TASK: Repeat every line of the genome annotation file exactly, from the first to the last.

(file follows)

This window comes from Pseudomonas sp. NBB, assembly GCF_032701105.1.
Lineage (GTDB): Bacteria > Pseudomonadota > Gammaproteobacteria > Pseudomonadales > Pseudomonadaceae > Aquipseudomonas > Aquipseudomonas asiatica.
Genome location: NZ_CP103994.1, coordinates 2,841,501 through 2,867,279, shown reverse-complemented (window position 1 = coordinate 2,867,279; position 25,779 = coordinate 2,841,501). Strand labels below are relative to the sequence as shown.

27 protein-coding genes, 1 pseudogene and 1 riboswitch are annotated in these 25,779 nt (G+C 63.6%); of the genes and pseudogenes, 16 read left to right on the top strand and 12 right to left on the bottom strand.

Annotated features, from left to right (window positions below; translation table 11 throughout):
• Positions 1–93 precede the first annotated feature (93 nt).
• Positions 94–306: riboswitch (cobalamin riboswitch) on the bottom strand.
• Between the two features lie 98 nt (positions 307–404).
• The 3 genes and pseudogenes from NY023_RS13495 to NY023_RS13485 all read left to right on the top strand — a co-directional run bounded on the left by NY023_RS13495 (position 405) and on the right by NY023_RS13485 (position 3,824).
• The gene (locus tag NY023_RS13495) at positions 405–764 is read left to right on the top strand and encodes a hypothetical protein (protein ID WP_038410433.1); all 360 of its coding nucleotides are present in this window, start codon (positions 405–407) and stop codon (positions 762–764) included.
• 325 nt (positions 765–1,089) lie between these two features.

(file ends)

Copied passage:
This window comes from Pseudomonas sp. NBB, assembly GCF_032701105.1.
Lineage (GTDB): Bacteria > Pseudomonadota > Gammaproteobacteria > Pseudomonadales > Pseudomonadaceae > Aquipseudomonas > Aquipseudomonas asiatica.
Genome location: NZ_CP103994.1, coordinates 2,841,501 through 2,867,279, shown reverse-complemented (window position 1 = coordinate 2,867,279; position 25,779 = coordinate 2,841,501). Strand labels below are relative to the sequence as shown.

27 protein-coding genes, 1 pseudogene and 1 riboswitch are annotated in these 25,779 nt (G+C 63.6%); of the genes and pseudogenes, 16 read left to right on the top strand and 12 right to left on the bottom strand.

Annotated features, from left to right (window positions below; translation table 11 throughout):
• Positions 1–93 precede the first annotated feature (93 nt).
• Positions 94–306: riboswitch (cobalamin riboswitch) on the bottom strand.
• Between the two features lie 98 nt (positions 307–404).
• The 3 genes and pseudogenes from NY023_RS13495 to NY023_RS13485 all read left to right on the top strand — a co-directional run bounded on the left by NY023_RS13495 (position 405) and on the right by NY023_RS13485 (position 3,824).
• The gene (locus tag NY023_RS13495) at positions 405–764 is read left to right on the top strand and encodes a hypothetical protein (protein ID WP_038410433.1); all 360 of its coding nucleotides are present in this window, start codon (positions 405–407) and stop codon (positions 762–764) included.
• 325 nt (positions 765–1,089) lie between these two features.